The run-away freight-train at last Sunday's Oscar ceremony was a silent, black and white film starring a bunch of French people no one on this side of the pond has ever heard of. THE ARTIST took best actor, best picture and best director.
The Oscars are irresistible to me. They are an issue of April Vanity Fair and September Vogue rolled into one. When the incredibly dashing Jean Dujardin, oozing Gallic charm and twinkle out of every pore leaped onto the stage and thanked both his partner (a woman) and his wife, I thought: " how bad can 90 minutes in a dark room on a rainy afternoon possibly be, if spent in the company of this man?" Besides, he beat both George Clooney (!) and Brad Pitt (!) and that is quite something.
Jean Dujardin ( channelling Douglas Fairbanks) plays Georges Valentin, a dashing, vain, handsome silent film star who has coasted by on charm and a great repertoire of hamminess until 1929 wipes out both his investments and his career with the advent of talking pictures.
It is the great gift of Dujardin's performance that he makes a selfish asshole a likable and sympathetic guy. It's no mean feat.
I'm not going to spoil the plot here, but the director is 45 and the film is a vehicle for his (at least 10 years younger) wife. The lovely and talented Berenice Bejo plays an ingenue who becomes a star and saves the dissolute Georges Valentin from himself, his pride, his wounded ego, his solipsism and the bottle. In short, it is another story about a man having a mid-life crisis being rescued by a younger, richer, prettier and more successful woman. As they say in French: "reve on colour", which means "dream in Technicolour". This is "Pretty Woman" for middle-aged men and at the height of a recession when way more women than men are working, I'm sure this story resonated for a lot of people.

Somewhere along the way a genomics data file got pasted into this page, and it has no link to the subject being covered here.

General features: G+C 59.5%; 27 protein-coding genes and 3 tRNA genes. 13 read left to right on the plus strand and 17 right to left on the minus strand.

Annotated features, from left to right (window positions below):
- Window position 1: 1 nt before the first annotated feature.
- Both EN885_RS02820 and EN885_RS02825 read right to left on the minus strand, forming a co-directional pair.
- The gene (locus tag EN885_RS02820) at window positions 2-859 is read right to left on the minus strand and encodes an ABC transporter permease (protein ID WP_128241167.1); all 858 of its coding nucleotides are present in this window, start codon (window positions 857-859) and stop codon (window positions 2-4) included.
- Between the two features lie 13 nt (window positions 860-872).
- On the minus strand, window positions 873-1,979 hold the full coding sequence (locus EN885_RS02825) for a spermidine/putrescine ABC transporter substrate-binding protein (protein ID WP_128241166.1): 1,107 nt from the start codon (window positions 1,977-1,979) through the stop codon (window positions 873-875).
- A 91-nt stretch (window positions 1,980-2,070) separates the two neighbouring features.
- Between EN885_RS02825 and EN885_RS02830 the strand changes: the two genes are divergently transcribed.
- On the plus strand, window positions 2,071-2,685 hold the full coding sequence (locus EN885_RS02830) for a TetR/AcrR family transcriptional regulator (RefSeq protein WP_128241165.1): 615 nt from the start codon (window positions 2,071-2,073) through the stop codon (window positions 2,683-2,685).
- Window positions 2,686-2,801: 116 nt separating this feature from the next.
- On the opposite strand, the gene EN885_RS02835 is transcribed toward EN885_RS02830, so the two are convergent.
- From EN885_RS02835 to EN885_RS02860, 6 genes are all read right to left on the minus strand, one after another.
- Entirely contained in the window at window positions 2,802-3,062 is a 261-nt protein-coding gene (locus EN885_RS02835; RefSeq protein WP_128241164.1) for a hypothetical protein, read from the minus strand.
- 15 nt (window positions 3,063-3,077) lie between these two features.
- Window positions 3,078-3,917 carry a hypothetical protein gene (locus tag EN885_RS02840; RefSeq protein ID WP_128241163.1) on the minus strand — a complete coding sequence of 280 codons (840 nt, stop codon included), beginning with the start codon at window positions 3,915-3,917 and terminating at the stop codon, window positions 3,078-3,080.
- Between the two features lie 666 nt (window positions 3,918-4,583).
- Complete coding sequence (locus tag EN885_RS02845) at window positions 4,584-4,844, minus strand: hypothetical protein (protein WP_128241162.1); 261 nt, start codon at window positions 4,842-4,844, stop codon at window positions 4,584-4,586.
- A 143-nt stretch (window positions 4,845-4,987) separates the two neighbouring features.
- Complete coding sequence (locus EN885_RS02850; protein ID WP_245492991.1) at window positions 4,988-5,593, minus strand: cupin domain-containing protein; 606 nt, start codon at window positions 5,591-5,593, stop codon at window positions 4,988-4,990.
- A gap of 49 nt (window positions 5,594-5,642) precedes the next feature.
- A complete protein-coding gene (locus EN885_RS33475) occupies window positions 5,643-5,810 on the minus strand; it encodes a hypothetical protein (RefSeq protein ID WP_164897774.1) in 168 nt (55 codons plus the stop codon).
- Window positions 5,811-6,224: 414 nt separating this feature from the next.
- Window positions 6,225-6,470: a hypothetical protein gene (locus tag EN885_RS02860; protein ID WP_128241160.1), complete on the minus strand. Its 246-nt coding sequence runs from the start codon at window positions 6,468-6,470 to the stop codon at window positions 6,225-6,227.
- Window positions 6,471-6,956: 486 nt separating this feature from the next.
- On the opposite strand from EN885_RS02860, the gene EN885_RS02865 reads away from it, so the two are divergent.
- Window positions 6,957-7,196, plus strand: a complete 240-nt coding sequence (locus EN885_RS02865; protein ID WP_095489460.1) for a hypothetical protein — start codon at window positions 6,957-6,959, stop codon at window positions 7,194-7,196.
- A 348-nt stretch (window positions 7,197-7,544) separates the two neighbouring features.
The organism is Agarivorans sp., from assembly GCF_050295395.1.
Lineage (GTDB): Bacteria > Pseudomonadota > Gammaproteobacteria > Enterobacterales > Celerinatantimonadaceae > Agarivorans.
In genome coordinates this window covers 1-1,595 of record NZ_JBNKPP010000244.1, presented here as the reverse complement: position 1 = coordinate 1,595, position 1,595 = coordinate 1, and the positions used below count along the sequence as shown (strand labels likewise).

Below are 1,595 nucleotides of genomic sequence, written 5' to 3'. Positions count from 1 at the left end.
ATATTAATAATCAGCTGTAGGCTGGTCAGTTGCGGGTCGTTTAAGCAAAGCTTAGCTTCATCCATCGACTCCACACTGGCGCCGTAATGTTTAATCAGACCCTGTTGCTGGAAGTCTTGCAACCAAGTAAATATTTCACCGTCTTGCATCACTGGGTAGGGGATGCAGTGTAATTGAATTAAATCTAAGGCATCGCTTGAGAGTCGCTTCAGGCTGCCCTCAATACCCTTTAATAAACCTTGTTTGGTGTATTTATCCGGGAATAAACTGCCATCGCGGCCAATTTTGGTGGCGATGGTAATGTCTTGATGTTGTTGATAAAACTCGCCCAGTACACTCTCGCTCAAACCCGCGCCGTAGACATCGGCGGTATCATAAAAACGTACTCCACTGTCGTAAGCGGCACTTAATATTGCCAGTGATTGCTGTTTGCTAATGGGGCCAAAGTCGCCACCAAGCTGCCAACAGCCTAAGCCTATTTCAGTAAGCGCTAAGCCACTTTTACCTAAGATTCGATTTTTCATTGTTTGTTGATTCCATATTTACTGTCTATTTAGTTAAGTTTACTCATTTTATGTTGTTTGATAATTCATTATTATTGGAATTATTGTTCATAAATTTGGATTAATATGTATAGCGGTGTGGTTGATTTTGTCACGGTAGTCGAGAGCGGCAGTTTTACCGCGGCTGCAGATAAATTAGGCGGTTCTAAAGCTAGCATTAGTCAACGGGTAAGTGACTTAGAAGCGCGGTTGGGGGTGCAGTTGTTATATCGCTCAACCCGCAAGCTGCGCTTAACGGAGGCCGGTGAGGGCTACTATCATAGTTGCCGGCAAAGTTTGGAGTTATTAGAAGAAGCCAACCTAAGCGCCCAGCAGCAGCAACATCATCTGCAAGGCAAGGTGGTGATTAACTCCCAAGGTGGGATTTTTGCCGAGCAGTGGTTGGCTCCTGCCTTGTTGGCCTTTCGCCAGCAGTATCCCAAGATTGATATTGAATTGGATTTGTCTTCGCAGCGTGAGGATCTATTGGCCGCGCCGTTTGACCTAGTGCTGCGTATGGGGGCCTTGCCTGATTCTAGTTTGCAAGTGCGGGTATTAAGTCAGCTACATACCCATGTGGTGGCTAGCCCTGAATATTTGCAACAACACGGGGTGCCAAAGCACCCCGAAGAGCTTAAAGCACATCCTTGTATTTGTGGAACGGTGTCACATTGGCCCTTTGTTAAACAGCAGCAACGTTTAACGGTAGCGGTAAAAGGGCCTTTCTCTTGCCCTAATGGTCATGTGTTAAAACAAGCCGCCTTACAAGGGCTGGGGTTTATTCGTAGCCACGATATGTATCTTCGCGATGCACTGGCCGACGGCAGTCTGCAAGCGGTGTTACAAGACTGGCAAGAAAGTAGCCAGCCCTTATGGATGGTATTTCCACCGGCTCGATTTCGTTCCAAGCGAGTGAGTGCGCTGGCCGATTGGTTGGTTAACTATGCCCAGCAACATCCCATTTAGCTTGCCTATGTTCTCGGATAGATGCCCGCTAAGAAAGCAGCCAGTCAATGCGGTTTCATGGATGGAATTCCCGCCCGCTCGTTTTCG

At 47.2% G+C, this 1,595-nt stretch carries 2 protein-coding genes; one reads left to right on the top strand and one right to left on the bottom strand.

As the appropriately named Peppy Miller, Bejo reminded me in face and manner of a young Lesley Caron. She's delightful, but saving arrogant drunks from their own foibles is a mug's game as anyone who has ever tried it can tell you.
The film is a loving homage to old movies and I can see why the Academy fell head over heels for it. Under all that lovely marzipan, especially the end musical number is a story that for this viewer is an old and poisonous fairy tale. You can't save anyone who doesn't want to be saved. I enjoyed it, as long as I didn't think too hard about the story.
THE ARTIST speaks one great truth: if you want unquestioning loyalty, no matter how badly you behave to those who care for you or how far your fortunes fall, get a dog.